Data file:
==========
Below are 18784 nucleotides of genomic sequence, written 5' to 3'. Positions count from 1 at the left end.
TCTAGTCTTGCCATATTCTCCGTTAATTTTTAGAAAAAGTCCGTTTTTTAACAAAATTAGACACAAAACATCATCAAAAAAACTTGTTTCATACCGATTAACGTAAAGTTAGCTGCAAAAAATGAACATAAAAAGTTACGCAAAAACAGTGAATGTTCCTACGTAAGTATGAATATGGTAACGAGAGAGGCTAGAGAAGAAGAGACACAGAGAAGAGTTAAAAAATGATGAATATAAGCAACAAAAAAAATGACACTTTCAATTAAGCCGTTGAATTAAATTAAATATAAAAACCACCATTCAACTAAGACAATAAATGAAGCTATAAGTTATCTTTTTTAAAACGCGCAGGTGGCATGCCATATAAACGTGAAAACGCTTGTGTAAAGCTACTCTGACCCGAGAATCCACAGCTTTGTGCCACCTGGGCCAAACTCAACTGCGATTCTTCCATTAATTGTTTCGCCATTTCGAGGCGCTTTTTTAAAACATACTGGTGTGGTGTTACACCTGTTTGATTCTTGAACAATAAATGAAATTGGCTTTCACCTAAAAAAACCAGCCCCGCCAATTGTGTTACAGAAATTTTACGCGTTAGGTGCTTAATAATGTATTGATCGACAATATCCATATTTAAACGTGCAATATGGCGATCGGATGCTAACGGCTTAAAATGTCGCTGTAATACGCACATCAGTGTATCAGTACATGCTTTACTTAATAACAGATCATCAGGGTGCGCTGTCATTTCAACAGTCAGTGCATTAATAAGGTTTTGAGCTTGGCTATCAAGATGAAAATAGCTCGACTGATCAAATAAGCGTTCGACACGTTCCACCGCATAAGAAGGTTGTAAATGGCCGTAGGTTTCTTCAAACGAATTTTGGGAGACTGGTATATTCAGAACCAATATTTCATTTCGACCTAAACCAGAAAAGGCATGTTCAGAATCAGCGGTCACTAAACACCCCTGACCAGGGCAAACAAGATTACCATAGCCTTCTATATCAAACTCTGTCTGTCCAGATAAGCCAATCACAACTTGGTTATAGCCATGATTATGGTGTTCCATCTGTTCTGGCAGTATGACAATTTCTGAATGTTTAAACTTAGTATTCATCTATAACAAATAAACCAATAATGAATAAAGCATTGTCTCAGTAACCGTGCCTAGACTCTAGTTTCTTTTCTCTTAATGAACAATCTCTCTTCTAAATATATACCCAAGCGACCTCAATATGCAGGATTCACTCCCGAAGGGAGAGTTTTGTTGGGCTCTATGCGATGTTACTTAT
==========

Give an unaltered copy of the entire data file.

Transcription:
Below are 18784 nucleotides of genomic sequence, written 5' to 3'. Positions count from 1 at the left end.
TCTAGTCTTGCCATATTCTCCGTTAATTTTTAGAAAAAGTCCGTTTTTTAACAAAATTAGACACAAAACATCATCAAAAAAACTTGTTTCATACCGATTAACGTAAAGTTAGCTGCAAAAAATGAACATAAAAAGTTACGCAAAAACAGTGAATGTTCCTACGTAAGTATGAATATGGTAACGAGAGAGGCTAGAGAAGAAGAGACACAGAGAAGAGTTAAAAAATGATGAATATAAGCAACAAAAAAAATGACACTTTCAATTAAGCCGTTGAATTAAATTAAATATAAAAACCACCATTCAACTAAGACAATAAATGAAGCTATAAGTTATCTTTTTTAAAACGCGCAGGTGGCATGCCATATAAACGTGAAAACGCTTGTGTAAAGCTACTCTGACCCGAGAATCCACAGCTTTGTGCCACCTGGGCCAAACTCAACTGCGATTCTTCCATTAATTGTTTCGCCATTTCGAGGCGCTTTTTTAAAACATACTGGTGTGGTGTTACACCTGTTTGATTCTTGAACAATAAATGAAATTGGCTTTCACCTAAAAAAACCAGCCCCGCCAATTGTGTTACAGAAATTTTACGCGTTAGGTGCTTAATAATGTATTGATCGACAATATCCATATTTAAACGTGCAATATGGCGATCGGATGCTAACGGCTTAAAATGTCGCTGTAATACGCACATCAGTGTATCAGTACATGCTTTACTTAATAACAGATCATCAGGGTGCGCTGTCATTTCAACAGTCAGTGCATTAATAAGGTTTTGAGCTTGGCTATCAAGATGAAAATAGCTCGACTGATCAAATAAGCGTTCGACACGTTCCACCGCATAAGAAGGTTGTAAATGGCCGTAGGTTTCTTCAAACGAATTTTGGGAGACTGGTATATTCAGAACCAATATTTCATTTCGACCTAAACCAGAAAAGGCATGTTCAGAATCAGCGGTCACTAAACACCCCTGACCAGGGCAAACAAGATTACCATAGCCTTCTATATCAAACTCTGTCTGTCCAGATAAGCCAATCACAACTTGGTTATAGCCATGATTATGGTGTTCCATCTGTTCTGGCAGTATGACAATTTCTGAATGTTTAAACTTAGTATTCATCTATAACAAATAAACCAATAATGAATAAAGCATTGTCTCAGTAACCGTGCCTAGACTCTAGTTTCTTTTCTCTTAATGAACAATCTCTCTTCTAAATATATACCCAAGCGACCTCAATATGCAGGATTCACTCCCGAAGGGAGAGTTTTGTTGGGCTCTATGCGATGTTACTTAT